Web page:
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Holiday food safety strategies

Melinda Hemmelgarn, M.S., R.D., former Nutrition Sciences Specialist, College of Human Environmental Sciences, University of Missouri Extension

 

During the holiday season many people work overtime in the kitchen. Schedules get even more hectic, family and friends gather, and many people are in and out of the kitchen trying to lend a hand. It's no wonder food safety practices are likely to fall by the wayside when a crowd gathers. But many of our holiday guests are at greater risk for foodborne illness, namely the elderly, children, pregnant women and anyone with a weakened immune system or chronic illness, such as heart disease, diabetes and HIV. No one wants to spoil a holiday celebration with foodborne illness. Keep your family and friends safe with the following food safety strategies:

 

  1. Check your refrigerator temperature. Use a thermometer to ensure your refrigerator holds foods safely — between 36 and 40 degrees F. Warmer temperatures allow harmful bacteria to thrive and foods to spoil. If you’ll be cooking for a crowd and are short on refrigerator space, fill a cooler or two with ice to handle extra items.
     
  2. Thaw frozen meat and poultry safely in your refrigerator or under cold water in the sink. If you’re really pressed for time, microwave thawing is fastest, but make sure you finish cooking immediately after thawing. Defrosting any perishable food on the counter is dangerous because bacteria can thrive in the outer portions of the food before the inside thaws.
     
  3. Wash hands with warm soapy water before and after handling food, as well as after using the toilet, diapering children, blowing your nose, playing with pets, etc.
     
  4. Prevent cross-contamination. Keep raw meat and poultry and their drippings separate from other foods. Wash counters, cutting boards and knives before, during and after food preparation. Use paper towels to wipe up meat and poultry drippings, as opposed to dish rags and sponges which can soak up and spread bacteria throughout your kitchen.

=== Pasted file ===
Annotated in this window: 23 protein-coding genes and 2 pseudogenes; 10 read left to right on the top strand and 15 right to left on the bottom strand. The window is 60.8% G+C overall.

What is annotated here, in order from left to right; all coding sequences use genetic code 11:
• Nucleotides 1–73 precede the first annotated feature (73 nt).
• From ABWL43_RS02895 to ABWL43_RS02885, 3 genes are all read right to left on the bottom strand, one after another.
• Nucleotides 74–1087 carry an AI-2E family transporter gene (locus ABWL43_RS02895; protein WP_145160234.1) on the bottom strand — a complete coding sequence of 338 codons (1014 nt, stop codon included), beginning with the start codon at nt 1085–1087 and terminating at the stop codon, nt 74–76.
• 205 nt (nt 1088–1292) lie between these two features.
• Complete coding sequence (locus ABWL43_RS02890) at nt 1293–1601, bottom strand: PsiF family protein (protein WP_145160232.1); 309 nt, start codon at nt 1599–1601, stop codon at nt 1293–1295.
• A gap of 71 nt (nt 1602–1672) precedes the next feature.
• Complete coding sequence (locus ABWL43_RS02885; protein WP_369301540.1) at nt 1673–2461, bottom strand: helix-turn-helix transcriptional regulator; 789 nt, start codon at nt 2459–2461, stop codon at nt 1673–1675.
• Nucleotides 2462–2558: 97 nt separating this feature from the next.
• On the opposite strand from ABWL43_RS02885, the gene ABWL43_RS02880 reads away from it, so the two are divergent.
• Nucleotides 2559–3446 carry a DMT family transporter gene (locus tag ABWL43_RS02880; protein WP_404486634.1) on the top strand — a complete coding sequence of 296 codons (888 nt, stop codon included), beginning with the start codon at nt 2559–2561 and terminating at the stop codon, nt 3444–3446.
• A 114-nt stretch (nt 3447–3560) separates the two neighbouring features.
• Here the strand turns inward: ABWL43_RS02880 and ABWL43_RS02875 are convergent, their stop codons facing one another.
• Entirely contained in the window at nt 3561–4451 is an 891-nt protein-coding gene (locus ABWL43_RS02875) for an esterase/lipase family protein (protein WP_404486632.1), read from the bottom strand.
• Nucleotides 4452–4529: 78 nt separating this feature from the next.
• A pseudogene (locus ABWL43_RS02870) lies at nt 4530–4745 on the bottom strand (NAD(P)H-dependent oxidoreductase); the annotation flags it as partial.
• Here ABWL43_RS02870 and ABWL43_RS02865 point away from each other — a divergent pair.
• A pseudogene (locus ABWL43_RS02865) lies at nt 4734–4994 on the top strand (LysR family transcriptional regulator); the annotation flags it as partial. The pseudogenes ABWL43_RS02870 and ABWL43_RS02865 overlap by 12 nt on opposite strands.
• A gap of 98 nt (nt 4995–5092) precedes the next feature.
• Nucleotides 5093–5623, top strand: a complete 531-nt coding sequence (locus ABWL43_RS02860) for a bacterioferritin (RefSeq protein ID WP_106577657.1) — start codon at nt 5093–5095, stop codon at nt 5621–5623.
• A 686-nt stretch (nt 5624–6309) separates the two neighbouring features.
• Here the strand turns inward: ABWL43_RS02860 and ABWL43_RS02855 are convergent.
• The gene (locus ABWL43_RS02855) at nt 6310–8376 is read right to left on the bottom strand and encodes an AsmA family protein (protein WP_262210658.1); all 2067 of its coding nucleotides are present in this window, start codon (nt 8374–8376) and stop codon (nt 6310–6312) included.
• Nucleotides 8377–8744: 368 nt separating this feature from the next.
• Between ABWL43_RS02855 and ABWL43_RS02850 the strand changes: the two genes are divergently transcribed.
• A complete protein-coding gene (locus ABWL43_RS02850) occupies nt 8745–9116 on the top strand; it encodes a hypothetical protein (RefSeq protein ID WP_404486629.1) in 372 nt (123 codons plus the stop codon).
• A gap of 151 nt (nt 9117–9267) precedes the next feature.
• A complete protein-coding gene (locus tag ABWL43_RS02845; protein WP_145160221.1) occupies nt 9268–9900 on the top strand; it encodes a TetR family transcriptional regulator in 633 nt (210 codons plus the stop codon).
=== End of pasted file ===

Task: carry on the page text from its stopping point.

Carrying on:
5. Roast your holiday turkey in an oven set no lower than 325 degrees F. Avoid short-cut cooking methods that call for cooking the bird overnight.
     
  6. Use a meat thermometer to ensure safety and quality. Your turkey is cooked safely when the thermometer inserted into the inner thigh, but not touching the bone or the breast, reads 165 degrees F and turkey juices run clear. Cooking dressing in a separate casserole dish is safest, but if you prefer to stuff your holiday bird, fill the cavity loosely and make sure the center of the stuffing reaches 165 degrees F.
     
  7. Keep cold foods cold (below 40 degrees F) and hot foods hot (above 140 degrees). Use hot plates, chafing dishes and crock pots to keep hot holiday buffet foods at a safe temperature. Keep cold foods chilled by nesting dishes in bowls of ice. Serve small quantities of perishable foods such as meat, cheese and dips, and refill as needed.
     
  8. Refrigerate or freeze leftovers within 2 hours of serving. Remove turkey from the carcass and refrigerate in small, shallow, covered containers that protect quality and allow for rapid cooling.
     
  9. Consume leftovers within a few days. Use your freezer for longer storage. Reheat leftovers to 165 degrees F or until hot and steaming. Bring leftover gravy to a rolling boil (165 degrees F) before serving.
     
  10. Clean up with a sanitizing solution of one teaspoon bleach added to one quart of water. Spray on washed counter tops, kitchen tables and refrigerator door handles, which are the dirtiest spot in a busy kitchen.

 

For more information on food safety visit: http://www.foodsafety.gov

 


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Last update: Friday, December 21, 2012